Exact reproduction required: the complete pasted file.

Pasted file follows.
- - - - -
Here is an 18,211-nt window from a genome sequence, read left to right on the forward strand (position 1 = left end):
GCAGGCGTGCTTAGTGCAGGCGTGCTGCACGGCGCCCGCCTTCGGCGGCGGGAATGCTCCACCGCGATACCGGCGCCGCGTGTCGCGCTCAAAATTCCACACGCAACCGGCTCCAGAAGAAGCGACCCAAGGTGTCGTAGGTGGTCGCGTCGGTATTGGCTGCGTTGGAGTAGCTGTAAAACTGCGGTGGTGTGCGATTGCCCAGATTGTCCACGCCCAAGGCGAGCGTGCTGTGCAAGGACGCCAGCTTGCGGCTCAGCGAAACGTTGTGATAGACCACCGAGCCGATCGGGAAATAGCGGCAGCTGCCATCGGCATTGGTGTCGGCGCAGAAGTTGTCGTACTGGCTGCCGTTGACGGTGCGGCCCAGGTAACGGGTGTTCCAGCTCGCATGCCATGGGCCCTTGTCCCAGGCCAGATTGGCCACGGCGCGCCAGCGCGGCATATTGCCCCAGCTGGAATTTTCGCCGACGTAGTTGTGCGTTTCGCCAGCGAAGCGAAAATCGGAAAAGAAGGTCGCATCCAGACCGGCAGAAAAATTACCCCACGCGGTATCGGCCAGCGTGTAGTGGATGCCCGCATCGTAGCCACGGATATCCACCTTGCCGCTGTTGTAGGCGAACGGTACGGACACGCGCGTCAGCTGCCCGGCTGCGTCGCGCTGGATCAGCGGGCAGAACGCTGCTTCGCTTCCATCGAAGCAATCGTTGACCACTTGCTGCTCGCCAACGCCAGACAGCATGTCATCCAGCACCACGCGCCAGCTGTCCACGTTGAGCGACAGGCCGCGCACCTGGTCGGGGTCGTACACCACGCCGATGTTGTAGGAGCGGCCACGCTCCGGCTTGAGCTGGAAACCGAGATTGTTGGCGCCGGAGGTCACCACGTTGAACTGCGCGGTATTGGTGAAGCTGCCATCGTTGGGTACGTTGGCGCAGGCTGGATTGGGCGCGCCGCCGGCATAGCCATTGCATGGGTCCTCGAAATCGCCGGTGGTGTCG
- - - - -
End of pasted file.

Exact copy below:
Here is an 18,211-nt window from a genome sequence, read left to right on the forward strand (position 1 = left end):
GCAGGCGTGCTTAGTGCAGGCGTGCTGCACGGCGCCCGCCTTCGGCGGCGGGAATGCTCCACCGCGATACCGGCGCCGCGTGTCGCGCTCAAAATTCCACACGCAACCGGCTCCAGAAGAAGCGACCCAAGGTGTCGTAGGTGGTCGCGTCGGTATTGGCTGCGTTGGAGTAGCTGTAAAACTGCGGTGGTGTGCGATTGCCCAGATTGTCCACGCCCAAGGCGAGCGTGCTGTGCAAGGACGCCAGCTTGCGGCTCAGCGAAACGTTGTGATAGACCACCGAGCCGATCGGGAAATAGCGGCAGCTGCCATCGGCATTGGTGTCGGCGCAGAAGTTGTCGTACTGGCTGCCGTTGACGGTGCGGCCCAGGTAACGGGTGTTCCAGCTCGCATGCCATGGGCCCTTGTCCCAGGCCAGATTGGCCACGGCGCGCCAGCGCGGCATATTGCCCCAGCTGGAATTTTCGCCGACGTAGTTGTGCGTTTCGCCAGCGAAGCGAAAATCGGAAAAGAAGGTCGCATCCAGACCGGCAGAAAAATTACCCCACGCGGTATCGGCCAGCGTGTAGTGGATGCCCGCATCGTAGCCACGGATATCCACCTTGCCGCTGTTGTAGGCGAACGGTACGGACACGCGCGTCAGCTGCCCGGCTGCGTCGCGCTGGATCAGCGGGCAGAACGCTGCTTCGCTTCCATCGAAGCAATCGTTGACCACTTGCTGCTCGCCAACGCCAGACAGCATGTCATCCAGCACCACGCGCCAGCTGTCCACGTTGAGCGACAGGCCGCGCACCTGGTCGGGGTCGTACACCACGCCGATGTTGTAGGAGCGGCCACGCTCCGGCTTGAGCTGGAAACCGAGATTGTTGGCGCCGGAGGTCACCACGTTGAACTGCGCGGTATTGGTGAAGCTGCCATCGTTGGGTACGTTGGCGCAGGCTGGATTGGGCGCGCCGCCGGCATAGCCATTGCATGGGTCCTCGAAATCGCCGGTGGTGTCG